Twitch is an odd seeming thing, a platform primarily for live streaming video gameplay, that is incredibly popular. Since at least May various reports have it that Google is buying them. So far it's only been confirmed by "sources" and it's hard to say what that would really mean for Twitch. But there are lots of people watching Twitch and though there is music on the site in various forms, yesterday they supported their first official livestreamed concert featuring dj Steve Aoki.
"more than 50 million monthly active users"
"more than 1.1 million members who broadcast videos each month"
"more than 13 billion minutes of video are watched per month on Twitch"
"in March, Twitch represented 1.35 percent of all Internet traffic"
So Twitch is doing great as it is but they say they "surveyed the Twitch community" and that a full 80% answered yes to the question:
“Would you be interested in watching your favorite artists perform live on Twitch?”
Apparently the music industry is quite aware of the promotional potential of live streamed concerts on Twitch:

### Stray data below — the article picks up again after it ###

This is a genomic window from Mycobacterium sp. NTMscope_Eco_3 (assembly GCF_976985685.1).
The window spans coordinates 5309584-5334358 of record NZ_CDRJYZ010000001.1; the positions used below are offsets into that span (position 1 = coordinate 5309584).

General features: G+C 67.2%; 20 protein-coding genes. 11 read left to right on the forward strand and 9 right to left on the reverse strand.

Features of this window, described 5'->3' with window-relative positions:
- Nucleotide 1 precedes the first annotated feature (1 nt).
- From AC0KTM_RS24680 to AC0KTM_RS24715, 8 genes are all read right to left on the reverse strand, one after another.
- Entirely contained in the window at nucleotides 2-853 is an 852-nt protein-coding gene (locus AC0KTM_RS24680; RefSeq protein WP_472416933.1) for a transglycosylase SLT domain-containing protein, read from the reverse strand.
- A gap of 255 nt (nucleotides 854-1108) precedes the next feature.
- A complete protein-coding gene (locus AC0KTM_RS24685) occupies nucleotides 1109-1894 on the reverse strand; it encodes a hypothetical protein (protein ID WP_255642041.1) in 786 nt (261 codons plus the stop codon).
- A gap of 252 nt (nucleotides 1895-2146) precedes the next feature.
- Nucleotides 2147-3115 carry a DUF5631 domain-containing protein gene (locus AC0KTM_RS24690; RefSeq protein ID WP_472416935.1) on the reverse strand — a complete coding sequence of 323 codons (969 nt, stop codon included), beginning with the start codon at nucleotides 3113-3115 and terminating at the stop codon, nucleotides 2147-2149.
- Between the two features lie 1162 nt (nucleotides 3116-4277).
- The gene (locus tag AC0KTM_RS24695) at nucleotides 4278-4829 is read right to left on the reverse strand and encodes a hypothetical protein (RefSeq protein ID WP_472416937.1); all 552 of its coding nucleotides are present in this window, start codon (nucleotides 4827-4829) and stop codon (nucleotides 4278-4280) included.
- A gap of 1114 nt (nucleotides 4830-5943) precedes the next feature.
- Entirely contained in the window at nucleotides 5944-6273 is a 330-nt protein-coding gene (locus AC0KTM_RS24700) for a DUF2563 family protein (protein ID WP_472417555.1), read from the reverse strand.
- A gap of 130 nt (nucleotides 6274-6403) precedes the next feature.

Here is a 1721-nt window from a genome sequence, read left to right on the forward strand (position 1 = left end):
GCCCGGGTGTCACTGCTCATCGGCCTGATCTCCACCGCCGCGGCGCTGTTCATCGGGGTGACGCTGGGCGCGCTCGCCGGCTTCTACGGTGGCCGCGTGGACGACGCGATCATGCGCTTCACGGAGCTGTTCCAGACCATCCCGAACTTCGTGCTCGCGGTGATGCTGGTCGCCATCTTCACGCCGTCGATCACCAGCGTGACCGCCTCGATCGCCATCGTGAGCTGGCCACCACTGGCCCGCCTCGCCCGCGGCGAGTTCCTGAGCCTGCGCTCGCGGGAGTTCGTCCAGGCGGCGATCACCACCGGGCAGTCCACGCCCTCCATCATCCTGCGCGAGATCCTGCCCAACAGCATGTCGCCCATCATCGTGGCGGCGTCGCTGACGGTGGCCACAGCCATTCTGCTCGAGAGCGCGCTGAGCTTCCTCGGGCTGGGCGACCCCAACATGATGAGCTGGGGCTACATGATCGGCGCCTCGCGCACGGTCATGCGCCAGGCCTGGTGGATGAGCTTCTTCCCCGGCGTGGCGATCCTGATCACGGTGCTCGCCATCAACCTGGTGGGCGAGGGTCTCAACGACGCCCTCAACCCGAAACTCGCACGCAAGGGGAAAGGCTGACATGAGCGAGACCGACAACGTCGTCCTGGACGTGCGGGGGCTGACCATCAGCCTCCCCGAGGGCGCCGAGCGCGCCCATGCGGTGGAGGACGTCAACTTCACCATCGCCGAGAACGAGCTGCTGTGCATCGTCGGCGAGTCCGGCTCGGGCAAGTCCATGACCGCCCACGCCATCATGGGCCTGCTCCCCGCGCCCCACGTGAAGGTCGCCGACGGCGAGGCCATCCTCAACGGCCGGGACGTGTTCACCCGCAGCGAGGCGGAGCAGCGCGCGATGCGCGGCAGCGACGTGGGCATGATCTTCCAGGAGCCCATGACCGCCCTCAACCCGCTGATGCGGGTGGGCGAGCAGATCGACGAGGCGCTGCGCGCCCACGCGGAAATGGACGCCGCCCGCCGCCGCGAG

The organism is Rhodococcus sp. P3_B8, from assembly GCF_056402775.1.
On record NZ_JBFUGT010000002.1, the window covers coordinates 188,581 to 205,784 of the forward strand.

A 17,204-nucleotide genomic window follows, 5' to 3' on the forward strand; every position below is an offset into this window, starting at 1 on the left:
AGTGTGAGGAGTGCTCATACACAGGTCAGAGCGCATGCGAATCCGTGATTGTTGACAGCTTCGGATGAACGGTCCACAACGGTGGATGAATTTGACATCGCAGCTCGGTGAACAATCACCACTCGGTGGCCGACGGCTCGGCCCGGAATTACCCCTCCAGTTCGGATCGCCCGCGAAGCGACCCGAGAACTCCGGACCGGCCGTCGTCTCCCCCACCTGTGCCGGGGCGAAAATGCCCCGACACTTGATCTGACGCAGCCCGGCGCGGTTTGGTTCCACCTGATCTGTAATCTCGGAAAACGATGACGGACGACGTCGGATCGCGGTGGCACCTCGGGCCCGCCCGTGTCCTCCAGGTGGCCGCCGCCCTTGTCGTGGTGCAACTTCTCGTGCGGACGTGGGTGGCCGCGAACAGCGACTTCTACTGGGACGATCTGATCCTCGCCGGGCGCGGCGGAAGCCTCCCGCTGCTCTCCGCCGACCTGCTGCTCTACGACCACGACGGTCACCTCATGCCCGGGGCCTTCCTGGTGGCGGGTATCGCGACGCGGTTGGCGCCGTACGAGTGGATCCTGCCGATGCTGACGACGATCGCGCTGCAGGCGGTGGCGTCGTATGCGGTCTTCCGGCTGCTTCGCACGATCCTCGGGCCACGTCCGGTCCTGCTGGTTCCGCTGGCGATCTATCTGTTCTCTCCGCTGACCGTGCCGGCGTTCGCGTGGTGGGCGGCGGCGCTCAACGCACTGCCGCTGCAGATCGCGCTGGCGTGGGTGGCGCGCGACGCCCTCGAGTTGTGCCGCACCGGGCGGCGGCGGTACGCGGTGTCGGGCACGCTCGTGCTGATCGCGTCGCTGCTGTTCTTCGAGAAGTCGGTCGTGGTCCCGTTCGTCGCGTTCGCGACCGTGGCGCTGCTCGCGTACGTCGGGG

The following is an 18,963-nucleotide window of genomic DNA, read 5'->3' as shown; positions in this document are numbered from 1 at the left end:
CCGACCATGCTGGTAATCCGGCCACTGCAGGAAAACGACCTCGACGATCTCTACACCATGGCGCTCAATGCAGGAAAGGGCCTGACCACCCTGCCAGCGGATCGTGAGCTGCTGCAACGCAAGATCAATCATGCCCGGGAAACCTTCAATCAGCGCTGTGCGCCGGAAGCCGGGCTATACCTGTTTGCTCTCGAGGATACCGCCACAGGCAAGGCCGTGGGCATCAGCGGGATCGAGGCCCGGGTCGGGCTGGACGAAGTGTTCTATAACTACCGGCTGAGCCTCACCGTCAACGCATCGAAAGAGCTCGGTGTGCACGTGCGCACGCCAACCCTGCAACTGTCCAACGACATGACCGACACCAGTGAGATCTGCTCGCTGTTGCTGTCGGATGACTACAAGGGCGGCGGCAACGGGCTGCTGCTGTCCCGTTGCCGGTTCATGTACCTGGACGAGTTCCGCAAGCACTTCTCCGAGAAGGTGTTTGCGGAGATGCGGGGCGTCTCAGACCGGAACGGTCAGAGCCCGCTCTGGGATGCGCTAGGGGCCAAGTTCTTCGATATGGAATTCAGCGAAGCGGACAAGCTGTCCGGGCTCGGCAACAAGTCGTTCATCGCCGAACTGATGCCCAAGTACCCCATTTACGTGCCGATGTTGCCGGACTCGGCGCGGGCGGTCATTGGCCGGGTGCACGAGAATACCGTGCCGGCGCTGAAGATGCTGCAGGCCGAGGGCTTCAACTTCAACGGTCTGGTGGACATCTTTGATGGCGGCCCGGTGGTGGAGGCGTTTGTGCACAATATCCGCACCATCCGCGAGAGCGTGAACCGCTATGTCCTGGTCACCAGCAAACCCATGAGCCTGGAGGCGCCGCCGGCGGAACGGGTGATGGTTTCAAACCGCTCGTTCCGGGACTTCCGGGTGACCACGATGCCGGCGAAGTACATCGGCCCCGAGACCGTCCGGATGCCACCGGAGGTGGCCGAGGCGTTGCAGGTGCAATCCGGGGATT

"Some friends in the music industry have been interested in sharing free live concerts on Twitch for some time."
"Imagine you’re done broadcasting for the day, and about to go offline. Rather than just signing off, Engage Host Mode! Your chatroom remains entirely the same, but your video player is replaced with an embedded version of whichever channel’s stream you decide to host. Now you and your chat community can continue to hang out even after you’ve gone offline."
For an artist like Steve Aoki Twitch is offering a great tool for promoting his new album, "Neon Future." In fact, given that this is the first show on his Twitch channel, the stats of 529,980 views and 17,778 followers should be essentially for the show.
Keep in mind that Twitch has a Partner Program that includes monetization so Twitch's potential power for music goes beyond promotion alone.
There are also issues with unlicensed music playing during video gameplay cause people listen to music while they play games. So if Google has bought them, we're looking at many of the same problems and possibilities raised by YouTube but on a livestreaming platform.